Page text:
this lunch looks great, but what does it look like by lunch time?
so glad you asked. i'll answer that by asking a question: you know i'm making these lunches to be eaten, right? ALL THE LUNCHES ARE DESTROYED BY THE TIME LUNCH IS OVER ANYWAY. regardless, i am pretty good at packing things tightly so that they are still presentable at lunch time any way.
but this brings up a second issue. i'd make lunches like these anyway even if they were destroyed by lunch time, because for me, i find joy in the process of creation. packing lunches used to be something i hated like i hate laundry and scrubbing toilets. now it's one of my favorite parts of the day. and it's even better because i get to share that time with my kids and they're part of the process as well.
which brings me to my third issue with this comment. i don't think the value of any type of art diminishes based on the permanence of the artwork. in other words, it's the process of creation that gives art value, not how long the art lasts. i have a favorite quote by picasso: "art washes from the soul the dust of every day life." for me, i find an incredible amount of joy working with my kids in the morning and making something beautiful and healthy. i'm nourishing bodies and souls.
i don't have time to do decorative/elaborate lunches like that.
oh really? last time i checked, we all lived on the same planet, which means we all have 24 hours in a day. what i hear when someone makes a comment like that is really: "you should have better/more important things to do with your time like i do." what we do with our time is a CHOICE. we're not victims, locked into a set schedule everyday. and i like to remember that saying "yes" to one thing means saying "no" to something else. maybe i get up earlier than you. maybe i watch less tv than you. maybe my house is messier than yours. maybe my clothes are more wrinkled than yours because i let them sit in the dryer for 5 days. maybe i'm smellier because i skipped showering to have time to make these lunches. i am busy all day long just like most of you. i have four busy kids. i write novels. i design. i make 3 meals a day for 6 people. i volunteer at my church. i wash about 17 loads of laundry a week. i make my own bread and yogurt. i coach my son's soccer team. i take meals to my friends when they're sick. we all have to prioritize based on what we think is most important. for me, creating is important so i prioritize it. even if i'm doing it with school lunches. and i think it's fine if that's not one of your things, too. i'm sure you're saying yes to something really valuable when you say no to spending time making a lunch like mine.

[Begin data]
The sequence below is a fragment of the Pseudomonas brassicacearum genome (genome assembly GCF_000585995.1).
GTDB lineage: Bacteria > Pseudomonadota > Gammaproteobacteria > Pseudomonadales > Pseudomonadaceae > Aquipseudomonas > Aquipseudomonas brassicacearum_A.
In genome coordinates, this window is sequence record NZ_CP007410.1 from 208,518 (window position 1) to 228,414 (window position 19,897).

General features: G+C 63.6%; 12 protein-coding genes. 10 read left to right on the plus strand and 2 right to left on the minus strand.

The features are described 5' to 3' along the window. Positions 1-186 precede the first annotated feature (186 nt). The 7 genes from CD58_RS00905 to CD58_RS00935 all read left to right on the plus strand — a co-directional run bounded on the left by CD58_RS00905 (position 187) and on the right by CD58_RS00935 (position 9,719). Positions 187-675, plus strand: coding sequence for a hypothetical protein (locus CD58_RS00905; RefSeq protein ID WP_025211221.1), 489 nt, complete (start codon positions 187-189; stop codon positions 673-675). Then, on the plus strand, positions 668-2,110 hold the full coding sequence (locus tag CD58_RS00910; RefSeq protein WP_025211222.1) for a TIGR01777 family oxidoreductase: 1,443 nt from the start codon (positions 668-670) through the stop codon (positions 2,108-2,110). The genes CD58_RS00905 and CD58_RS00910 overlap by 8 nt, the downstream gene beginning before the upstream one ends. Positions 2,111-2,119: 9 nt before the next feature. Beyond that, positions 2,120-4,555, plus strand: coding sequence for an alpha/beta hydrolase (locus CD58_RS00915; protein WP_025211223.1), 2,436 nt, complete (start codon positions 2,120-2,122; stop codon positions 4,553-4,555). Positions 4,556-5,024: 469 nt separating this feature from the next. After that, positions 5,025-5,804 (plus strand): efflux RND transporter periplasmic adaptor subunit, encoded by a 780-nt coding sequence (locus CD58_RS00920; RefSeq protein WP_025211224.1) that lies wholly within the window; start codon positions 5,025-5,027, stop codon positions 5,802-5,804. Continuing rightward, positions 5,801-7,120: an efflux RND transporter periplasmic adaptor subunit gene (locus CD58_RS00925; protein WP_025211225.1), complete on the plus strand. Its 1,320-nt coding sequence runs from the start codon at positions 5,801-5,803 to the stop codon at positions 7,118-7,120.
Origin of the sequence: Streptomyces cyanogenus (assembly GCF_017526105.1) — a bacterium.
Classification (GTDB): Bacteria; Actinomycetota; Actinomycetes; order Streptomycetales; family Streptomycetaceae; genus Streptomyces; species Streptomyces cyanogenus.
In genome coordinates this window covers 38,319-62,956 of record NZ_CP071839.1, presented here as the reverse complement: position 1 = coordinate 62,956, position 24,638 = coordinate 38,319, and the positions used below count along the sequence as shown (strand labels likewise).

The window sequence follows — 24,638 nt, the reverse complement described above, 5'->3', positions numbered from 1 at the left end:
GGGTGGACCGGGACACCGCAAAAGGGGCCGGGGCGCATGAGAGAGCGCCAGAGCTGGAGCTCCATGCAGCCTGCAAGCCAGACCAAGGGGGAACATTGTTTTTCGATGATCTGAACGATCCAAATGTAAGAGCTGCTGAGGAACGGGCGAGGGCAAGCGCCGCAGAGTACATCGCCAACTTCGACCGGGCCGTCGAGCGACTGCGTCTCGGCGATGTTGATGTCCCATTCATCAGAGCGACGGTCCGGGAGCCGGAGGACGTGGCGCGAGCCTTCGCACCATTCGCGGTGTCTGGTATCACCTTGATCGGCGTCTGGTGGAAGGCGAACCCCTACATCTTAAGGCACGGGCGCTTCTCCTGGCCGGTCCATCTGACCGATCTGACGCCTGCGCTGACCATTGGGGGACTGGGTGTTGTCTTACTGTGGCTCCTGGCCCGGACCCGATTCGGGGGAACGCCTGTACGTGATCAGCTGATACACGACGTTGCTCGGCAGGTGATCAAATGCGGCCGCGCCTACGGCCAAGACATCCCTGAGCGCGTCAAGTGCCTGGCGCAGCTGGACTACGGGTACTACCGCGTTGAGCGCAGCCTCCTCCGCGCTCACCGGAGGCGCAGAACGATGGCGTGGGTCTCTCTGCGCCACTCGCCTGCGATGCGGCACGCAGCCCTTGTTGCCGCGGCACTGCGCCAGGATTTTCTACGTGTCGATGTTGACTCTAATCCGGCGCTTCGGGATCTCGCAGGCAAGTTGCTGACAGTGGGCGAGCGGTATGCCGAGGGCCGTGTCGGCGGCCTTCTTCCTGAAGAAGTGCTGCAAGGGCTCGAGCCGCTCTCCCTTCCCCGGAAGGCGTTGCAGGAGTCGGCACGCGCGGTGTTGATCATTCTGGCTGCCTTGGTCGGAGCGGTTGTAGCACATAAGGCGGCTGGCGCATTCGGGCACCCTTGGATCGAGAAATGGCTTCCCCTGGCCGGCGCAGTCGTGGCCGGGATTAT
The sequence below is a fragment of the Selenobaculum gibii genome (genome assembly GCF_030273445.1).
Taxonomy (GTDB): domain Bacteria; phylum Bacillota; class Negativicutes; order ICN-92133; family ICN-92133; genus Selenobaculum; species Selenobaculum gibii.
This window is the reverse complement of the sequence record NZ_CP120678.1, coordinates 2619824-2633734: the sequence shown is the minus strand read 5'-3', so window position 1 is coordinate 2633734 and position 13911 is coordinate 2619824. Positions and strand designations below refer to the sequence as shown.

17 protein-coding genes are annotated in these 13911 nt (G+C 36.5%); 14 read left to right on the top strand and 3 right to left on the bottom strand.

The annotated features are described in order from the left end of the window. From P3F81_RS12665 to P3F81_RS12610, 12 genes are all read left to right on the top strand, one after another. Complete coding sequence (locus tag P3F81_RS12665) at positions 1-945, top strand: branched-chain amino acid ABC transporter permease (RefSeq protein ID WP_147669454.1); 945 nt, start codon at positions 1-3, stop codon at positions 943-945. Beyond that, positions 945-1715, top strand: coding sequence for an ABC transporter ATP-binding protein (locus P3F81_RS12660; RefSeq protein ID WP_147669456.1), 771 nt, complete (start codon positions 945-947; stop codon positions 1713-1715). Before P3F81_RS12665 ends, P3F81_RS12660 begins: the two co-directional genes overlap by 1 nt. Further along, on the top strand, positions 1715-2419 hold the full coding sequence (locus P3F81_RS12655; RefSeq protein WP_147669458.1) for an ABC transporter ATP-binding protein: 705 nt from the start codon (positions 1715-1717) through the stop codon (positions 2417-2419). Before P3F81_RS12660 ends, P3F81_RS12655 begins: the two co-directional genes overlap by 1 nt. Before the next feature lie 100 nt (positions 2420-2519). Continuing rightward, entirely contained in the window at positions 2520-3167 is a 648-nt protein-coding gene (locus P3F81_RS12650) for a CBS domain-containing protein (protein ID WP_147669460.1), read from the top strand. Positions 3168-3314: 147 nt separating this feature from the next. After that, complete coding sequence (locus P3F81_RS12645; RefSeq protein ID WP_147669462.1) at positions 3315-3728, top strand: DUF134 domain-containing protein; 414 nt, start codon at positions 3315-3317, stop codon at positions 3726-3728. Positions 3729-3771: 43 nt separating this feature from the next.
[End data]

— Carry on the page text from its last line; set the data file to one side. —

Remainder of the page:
you're so lucky that your kids aren't picky
i don't think i'm lucky so much as persistent and vigilant. i'm the parent. i'm the lioness at the gate. i buy the food in the house. if the kids haven't finished something in their lunch, they eat it for a snack when they get home. hungry kids just might surprise you with what they'll eat.
be happy. a good note to end on.